Origins of Evaporated Milk
The idea for evaporated milk was born as a solution for transporting milk in the 1850s. During that time, bacteria made drinking and shipping milk a risky business. Gail Borden, a dairy farmer, considered this problem while accompanying his milk cows on a ship from London to the United States. The cows became seasick, so they could not be milked to feed hungry infant passengers. Once home, Borden began testing ways to process and package milk to endure long journeys. After discovering milk was over 80 percent water, Borden boiled the water off the top to create evaporated milk. After further tests, obtaining a patent, and teaming up with grocery wholesale owner Jeremiah Milbank, the first Eagle Brand Consolidated Milk production plant was opened in 1864.
Evaporated milk was not an instant success. Consumers had a hard time getting used to the taste and it was blamed for an outbreak of rickets in 1905, due to its lack of nutrients. However, the Union Army purchased evaporated milk in 1861 for rations, which helped boost the product’s popularity. Today, under two percent of all U.S. milk production is evaporated or condensed.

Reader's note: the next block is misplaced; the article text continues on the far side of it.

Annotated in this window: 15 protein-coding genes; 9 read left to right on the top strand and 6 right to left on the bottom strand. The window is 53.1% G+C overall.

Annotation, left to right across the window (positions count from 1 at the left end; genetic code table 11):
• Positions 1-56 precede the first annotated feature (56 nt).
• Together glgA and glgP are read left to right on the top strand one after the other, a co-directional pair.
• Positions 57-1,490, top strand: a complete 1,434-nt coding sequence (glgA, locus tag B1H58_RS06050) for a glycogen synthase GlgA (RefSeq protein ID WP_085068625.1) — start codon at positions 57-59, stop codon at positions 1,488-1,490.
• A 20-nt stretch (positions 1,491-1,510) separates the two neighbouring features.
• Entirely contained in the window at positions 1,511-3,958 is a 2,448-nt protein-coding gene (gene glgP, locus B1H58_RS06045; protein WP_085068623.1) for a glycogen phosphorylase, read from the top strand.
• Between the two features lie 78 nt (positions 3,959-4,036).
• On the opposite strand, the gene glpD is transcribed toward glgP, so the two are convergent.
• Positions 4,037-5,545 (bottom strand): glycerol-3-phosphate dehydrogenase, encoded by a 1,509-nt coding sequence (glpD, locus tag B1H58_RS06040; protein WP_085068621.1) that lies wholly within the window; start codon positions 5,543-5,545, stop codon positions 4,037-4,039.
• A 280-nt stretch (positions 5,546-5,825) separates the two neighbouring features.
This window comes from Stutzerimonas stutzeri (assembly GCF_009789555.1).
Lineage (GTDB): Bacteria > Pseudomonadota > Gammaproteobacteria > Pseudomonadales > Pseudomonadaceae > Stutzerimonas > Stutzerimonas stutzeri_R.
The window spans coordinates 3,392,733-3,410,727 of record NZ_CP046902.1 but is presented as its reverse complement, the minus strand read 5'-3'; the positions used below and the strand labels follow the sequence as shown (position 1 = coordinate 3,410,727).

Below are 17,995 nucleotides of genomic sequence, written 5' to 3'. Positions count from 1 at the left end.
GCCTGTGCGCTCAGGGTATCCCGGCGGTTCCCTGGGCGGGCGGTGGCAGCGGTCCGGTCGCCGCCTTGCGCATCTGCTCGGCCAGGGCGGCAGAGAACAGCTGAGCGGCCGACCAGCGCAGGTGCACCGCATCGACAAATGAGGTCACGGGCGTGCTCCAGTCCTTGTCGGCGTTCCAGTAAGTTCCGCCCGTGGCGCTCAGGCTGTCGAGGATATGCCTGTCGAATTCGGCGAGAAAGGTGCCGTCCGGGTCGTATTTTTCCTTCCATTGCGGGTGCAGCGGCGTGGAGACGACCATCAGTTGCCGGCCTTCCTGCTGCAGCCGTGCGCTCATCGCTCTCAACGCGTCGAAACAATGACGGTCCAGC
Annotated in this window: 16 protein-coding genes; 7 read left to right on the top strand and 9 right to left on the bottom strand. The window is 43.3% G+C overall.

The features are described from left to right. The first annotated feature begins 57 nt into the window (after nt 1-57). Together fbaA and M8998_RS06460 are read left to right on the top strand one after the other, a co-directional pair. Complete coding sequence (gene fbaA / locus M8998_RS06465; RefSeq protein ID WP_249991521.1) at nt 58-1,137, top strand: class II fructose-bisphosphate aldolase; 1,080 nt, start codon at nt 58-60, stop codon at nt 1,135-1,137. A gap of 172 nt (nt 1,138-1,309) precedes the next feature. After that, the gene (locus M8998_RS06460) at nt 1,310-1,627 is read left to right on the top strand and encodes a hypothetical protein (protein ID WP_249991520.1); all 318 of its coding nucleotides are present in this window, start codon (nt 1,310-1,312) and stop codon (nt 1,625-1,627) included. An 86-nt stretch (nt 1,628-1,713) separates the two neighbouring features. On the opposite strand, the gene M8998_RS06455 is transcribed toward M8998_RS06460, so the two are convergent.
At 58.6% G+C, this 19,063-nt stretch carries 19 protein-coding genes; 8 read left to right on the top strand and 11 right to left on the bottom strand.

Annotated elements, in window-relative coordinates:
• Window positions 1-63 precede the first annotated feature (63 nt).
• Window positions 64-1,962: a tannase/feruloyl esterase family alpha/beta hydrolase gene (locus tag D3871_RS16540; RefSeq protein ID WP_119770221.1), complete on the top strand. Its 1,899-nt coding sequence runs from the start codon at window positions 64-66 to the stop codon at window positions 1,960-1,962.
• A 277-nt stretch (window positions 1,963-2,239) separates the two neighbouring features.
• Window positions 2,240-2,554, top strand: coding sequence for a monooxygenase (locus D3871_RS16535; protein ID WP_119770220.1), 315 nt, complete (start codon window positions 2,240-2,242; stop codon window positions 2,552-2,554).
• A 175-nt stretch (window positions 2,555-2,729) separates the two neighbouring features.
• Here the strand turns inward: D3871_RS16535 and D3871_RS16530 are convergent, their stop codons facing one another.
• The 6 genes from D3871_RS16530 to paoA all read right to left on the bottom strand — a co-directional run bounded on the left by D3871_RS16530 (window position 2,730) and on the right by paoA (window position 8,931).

Evaporated milk is easy to incorporate into almost any recipe and product. It can be purchased in low-fat and fat free options. Bakers often use it as a substitute for cream to help reduce fat content.
To substitute for a cup of regular milk, add in one part evaporated milk and one part water. For a more fresh-milk taste, add half the called for milk with evaporated milk, and the rest with water. Cream can also be used to even out the evaporated milk instead of water. Evaporated milk is stored at room temperature, and it is advised against freezing it.
Under FDA regulations, evaporated milk should contain at least 6.5 percent by weight of milk fat, 16.5 percent by weight of milk solids not fat, and 23 percent by weight of total milk solids. There must also be 25 international units of vitamin D. Evaporated milk is recognized as GRAS by the FDA.
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